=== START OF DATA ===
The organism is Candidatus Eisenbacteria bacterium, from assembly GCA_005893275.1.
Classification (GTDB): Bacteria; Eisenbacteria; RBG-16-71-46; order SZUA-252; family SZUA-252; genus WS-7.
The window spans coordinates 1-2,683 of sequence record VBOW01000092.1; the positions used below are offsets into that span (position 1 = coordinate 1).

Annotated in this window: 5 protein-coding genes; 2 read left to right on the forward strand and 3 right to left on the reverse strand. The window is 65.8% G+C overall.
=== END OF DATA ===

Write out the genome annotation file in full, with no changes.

The organism is Candidatus Eisenbacteria bacterium, from assembly GCA_005893275.1.
Classification (GTDB): Bacteria; Eisenbacteria; RBG-16-71-46; order SZUA-252; family SZUA-252; genus WS-7.
The window spans coordinates 1-2,683 of sequence record VBOW01000092.1; the positions used below are offsets into that span (position 1 = coordinate 1).

Annotated in this window: 5 protein-coding genes; 2 read left to right on the forward strand and 3 right to left on the reverse strand. The window is 65.8% G+C overall.